It’s no secret that the number of retailers closing the doors to their brick and mortar space in 2018 is on pace to break a new record, one already set pretty high last year. With the recent announcements of more store closings like Bon-Ton (closing over 200 stores), Toys R Us, Sam’s Club, Sears and others, it’s hard to not be swept up in #Retailpocalyse.
But is it truly the end of an era of malls, big box stores and endless shelves of merchandise? We don’t think so.
Global retailers are in a transitional phase where they are facing increased competition from popular online mega companies like Amazon.com and overseas online portals like AliExpress.com. Utopia Global Director of Retail Solutions, Martin Printz, believes agility on the market is important to counter-measure the new and ever-changing environment. “Companies that master it will be the winners in the new retail normal,” says Printz.
A key element in providing that agility is to have systems that are quickly adaptable and can be re-tooled to support the change in processes. A fundamental component to this transition is controlling and maintaining the master data to help create a seamless integration and omni-channel experience. The customer can see something online and either order it outright or arrange to pick it up in the store. That same customer could be physically in the store and leverage mobile technology to quickly locate it in the aisle and shelf in which it resides. Ensuring synchronization across multiple systems and managing the article master at the master data level is critical for this type of customer to retailer experience.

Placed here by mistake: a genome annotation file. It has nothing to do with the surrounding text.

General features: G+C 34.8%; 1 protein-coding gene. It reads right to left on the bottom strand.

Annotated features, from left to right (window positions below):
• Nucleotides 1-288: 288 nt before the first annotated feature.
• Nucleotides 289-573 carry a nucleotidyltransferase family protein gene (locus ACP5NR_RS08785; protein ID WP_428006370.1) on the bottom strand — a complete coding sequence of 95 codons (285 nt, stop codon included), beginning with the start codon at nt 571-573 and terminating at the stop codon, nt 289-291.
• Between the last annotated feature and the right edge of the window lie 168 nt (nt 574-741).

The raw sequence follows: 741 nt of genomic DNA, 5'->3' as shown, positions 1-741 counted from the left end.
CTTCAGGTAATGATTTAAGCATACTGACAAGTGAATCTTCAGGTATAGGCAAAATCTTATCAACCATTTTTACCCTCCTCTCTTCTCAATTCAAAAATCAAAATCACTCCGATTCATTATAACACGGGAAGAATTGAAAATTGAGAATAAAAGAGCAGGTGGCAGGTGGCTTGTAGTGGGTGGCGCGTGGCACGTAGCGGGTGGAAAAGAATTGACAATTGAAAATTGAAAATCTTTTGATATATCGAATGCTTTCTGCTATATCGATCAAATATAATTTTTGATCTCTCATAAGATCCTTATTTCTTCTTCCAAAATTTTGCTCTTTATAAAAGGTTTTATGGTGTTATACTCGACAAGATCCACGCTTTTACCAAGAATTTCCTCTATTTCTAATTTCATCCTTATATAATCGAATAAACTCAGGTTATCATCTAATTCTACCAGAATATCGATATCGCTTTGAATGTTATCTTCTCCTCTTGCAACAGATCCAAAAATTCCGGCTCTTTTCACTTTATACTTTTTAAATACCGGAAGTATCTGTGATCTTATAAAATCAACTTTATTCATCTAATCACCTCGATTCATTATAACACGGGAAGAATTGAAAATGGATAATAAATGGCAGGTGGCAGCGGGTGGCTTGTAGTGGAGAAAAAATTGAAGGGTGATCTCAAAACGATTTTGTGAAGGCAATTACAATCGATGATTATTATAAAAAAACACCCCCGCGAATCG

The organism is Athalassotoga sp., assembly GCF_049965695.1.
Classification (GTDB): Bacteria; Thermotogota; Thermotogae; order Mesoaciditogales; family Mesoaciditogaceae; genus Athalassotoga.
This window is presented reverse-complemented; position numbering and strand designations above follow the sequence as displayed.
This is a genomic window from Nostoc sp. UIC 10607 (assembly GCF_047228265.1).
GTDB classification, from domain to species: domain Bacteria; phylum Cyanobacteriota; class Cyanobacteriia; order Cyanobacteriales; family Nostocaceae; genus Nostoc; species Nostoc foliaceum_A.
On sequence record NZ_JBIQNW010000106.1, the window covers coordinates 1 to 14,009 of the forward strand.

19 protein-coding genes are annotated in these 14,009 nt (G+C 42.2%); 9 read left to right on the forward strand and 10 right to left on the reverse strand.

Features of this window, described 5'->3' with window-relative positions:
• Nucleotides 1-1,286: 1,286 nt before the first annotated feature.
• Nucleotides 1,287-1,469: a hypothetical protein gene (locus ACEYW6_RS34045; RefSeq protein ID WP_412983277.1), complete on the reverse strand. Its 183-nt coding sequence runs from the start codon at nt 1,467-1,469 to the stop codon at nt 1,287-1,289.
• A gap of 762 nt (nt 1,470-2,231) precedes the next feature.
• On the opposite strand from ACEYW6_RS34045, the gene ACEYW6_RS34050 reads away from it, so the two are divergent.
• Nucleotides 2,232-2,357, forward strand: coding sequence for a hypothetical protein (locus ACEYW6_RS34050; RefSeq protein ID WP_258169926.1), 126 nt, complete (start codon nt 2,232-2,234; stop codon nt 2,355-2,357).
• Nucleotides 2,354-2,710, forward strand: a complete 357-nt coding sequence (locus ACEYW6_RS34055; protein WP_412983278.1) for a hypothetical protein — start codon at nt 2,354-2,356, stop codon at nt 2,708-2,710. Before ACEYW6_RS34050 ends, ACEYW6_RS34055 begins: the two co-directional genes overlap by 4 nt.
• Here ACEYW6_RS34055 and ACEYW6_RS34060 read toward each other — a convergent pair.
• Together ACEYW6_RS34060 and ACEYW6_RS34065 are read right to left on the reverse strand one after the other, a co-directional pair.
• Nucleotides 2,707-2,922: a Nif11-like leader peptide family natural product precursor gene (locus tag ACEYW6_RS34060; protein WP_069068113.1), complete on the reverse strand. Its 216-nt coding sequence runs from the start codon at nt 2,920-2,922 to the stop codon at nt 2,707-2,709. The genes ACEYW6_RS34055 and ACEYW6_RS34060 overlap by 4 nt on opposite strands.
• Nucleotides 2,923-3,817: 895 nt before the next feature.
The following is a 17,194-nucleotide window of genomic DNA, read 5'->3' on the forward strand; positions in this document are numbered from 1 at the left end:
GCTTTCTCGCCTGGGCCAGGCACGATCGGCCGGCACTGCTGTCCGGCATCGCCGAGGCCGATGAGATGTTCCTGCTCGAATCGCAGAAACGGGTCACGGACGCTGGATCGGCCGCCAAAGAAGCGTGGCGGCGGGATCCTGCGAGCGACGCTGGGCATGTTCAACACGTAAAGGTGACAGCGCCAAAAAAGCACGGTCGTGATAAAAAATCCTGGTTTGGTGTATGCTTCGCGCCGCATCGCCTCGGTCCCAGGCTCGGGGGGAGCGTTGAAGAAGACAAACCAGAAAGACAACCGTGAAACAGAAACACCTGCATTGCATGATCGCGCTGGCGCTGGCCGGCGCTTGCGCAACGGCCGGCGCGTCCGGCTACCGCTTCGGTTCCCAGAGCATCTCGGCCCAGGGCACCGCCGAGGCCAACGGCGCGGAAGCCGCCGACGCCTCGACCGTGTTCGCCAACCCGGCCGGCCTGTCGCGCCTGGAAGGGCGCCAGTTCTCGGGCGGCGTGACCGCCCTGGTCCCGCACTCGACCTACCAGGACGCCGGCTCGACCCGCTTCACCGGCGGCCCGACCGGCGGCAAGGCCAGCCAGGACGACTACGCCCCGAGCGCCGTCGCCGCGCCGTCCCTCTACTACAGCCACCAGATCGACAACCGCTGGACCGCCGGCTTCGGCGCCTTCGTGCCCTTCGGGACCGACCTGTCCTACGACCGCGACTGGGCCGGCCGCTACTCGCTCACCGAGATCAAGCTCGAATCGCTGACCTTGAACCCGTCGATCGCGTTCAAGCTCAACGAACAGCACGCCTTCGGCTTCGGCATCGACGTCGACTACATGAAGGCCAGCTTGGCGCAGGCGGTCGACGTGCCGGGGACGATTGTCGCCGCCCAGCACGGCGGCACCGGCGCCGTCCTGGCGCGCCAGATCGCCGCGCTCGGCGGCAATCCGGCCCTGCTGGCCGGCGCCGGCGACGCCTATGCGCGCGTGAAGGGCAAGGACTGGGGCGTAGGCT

According to an SAP Benchmarking study done in 2017, 69% of retailers consider it important to have visibility into the global inventory pool and optimize it for a “source anywhere, fulfill anywhere” model, but only 15% are able to do so.
This concept of end-to-end centralization of master data to control access and change ensures full data lifecycle control and standardizes and streamlines data governance processes across the full retail enterprise, something retailers need to do to succeed in a rapidly evolving retail landscape.
Printz also notes that a key differentiator for the brick and mortar retailers are their ability to offer the customer access to see, try, or touch an item (your full 5-sense experience). In addition, the customer can get instant support from the store associate. Although, many online retailers have been upping their game in the live support realm as well.
Companies that do not have this level of agility and the flexibility in systems and processes will not be able to survive the zombies (wait, wrong apocalypse) in the increasingly competitive market place. And no one wants to find themselves on the list of doomed retailers in 2018 and beyond.